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What's with the fertility panic?

By Natasha Cica - posted Sunday, 15 September 2002

Right now there's widespread panic over the reproductive performance of Australian women. It has crept in almost everywhere and its pitch is shrill.

A range of otherwise sensible newspaper columnists, public intellectuals, TV newsreaders and feminists have joined the usual vocal suspects - fundamentalist Catholic bishops and their spooky political bedfellows, shock jocks, women-who-want-to-be-women (aren't they already?), not to mention aspirational grandparents - in fingering the worry-beads about how, when, and how many babies will be born to the average woman in an average year, from here to eternity.

The stated subject of concern is Everywoman. But the hot needles of critical scrutiny are really out for one particular kind of woman - working women in our 30s who are not also mothers. Or not yet mothers, or quite possibly or quite definitely never will be mothers. Or won't be "mother enough", because even if we started screwing with intent to conceive last Tuesday there is so little time left to pop a prime number of children larger than one.


And our dwindling supply of eggs is getting more addled with every day that ticks by. And soon, when we wake up to ourselves, usually around our 35th birthday or later if we're in lobotomy-level denial, we'll all be "on the hunt", and doomed to failure anyway because there's nothing more terrifying to men than that - except perhaps the prospect of a growing cabal of barren spinsters.

And, we're told, it's really important to get people talking about this issue before it's too late – for us, and for Australia.

Oh really? Might the fertility panic be fuelled, even driven, by other factors?

One defining feature of this target group of women, apart from childlessness, is that on the whole, we have better incomes, formal qualifications, and, incidentally, wardrobes - yes Virginia, beyond Collette Dinnigan there lies Prada – than women and men who have made, or had available to them, different choices. We are also generally more widely travelled, read and danced, and generally more sexually experienced and confident.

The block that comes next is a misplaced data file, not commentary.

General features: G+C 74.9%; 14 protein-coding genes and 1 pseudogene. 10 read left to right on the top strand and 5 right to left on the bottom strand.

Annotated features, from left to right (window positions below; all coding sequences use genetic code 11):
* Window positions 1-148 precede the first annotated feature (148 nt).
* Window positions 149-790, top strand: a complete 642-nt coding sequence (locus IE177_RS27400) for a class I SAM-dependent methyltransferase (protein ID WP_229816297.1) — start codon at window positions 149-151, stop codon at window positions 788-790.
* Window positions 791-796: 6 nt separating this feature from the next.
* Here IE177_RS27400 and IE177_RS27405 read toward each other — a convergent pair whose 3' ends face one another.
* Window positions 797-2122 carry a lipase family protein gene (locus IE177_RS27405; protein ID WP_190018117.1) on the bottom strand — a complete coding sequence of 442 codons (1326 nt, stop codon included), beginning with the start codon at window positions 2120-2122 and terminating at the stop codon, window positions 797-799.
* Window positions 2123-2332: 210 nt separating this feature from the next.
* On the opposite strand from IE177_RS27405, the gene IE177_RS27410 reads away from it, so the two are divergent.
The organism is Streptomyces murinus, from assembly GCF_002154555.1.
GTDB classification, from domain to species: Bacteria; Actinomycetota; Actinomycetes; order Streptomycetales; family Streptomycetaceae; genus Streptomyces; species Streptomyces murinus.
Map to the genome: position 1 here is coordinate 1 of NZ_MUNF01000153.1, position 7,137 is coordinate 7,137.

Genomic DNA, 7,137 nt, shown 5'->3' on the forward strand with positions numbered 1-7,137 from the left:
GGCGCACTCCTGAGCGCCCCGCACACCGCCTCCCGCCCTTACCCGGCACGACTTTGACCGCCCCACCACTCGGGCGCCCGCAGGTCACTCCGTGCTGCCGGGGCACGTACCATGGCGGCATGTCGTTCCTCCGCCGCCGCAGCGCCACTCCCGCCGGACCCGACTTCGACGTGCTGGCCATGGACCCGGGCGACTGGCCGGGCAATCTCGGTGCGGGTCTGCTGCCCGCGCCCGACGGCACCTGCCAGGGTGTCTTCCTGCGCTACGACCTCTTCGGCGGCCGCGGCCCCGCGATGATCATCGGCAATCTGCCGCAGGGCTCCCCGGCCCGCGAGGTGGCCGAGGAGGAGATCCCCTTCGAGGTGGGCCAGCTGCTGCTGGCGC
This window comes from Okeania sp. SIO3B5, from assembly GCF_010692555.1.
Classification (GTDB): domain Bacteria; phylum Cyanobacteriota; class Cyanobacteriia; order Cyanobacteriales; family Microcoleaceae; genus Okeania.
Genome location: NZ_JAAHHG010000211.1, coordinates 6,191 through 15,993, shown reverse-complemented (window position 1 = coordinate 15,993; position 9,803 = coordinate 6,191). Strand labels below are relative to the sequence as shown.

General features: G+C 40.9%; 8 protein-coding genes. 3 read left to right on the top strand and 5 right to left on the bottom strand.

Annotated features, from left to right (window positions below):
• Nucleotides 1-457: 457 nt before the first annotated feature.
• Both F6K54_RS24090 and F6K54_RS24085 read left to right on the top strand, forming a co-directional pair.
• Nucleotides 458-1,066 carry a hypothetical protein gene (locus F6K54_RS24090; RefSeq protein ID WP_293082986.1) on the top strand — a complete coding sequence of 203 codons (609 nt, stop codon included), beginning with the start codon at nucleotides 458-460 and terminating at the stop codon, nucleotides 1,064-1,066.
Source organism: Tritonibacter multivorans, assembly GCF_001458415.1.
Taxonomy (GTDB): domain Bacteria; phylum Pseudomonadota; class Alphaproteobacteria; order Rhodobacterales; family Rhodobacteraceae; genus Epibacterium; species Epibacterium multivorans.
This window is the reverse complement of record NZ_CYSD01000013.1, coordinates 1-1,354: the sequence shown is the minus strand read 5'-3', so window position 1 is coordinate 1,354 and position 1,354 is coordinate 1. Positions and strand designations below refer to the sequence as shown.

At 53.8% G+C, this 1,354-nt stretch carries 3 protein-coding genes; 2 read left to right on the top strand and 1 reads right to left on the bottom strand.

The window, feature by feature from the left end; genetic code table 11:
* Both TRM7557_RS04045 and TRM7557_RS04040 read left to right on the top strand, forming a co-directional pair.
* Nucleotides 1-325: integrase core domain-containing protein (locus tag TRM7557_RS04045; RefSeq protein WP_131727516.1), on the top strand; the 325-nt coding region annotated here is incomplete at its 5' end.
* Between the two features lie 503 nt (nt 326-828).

Most of us have experienced the loss of at least one great love, and its accompanying visceral grief, without devastating the lives of small children in the process. None of us has tricked or manipulated anyone into fatherhood. Most of us place great value on children, parenting and family but don't buy the white-picket fantasy. Crucially, on top of all of this, a lot of us are bloke magnets as never before, and most of us are still fertile. Some of us are even quietly hopeful of becoming mothers.

I can see why this package might fascinate, puzzle and intimidate a lot of people whose own package looks rather different. I can see how aspects of it might play terribly on their own insecurities and disappointments – everyone thinking and feeling adult has some - surrounding their own decisions about living life.


But what happens when these anxieties break out in an Australia whose nerves have already been scraped raw by hyped-up fears about protecting our body politic from a host of enemies, within and without? Tampa, terrorism and other tricky fallouts from globalisation have combined to hit some very basic panic buttons, which sit there in all of us. Pushing these buttons all together makes possible book-burning, lynching and, indeed, the hunting of witches.

So the fertility panic in Australia is more than unhelpful. It's dangerous.

It's another plank in the fortress mentality that increasingly defines Australia, and restricts the options available to its peoples - by defining difference as essentially a threat.

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An edited version of this article recently appeared in The Age.

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About the Author

Dr Natasha Cica is the director of Periwinkle Projects, a Hobart-based management, strategy and communications consultancy.

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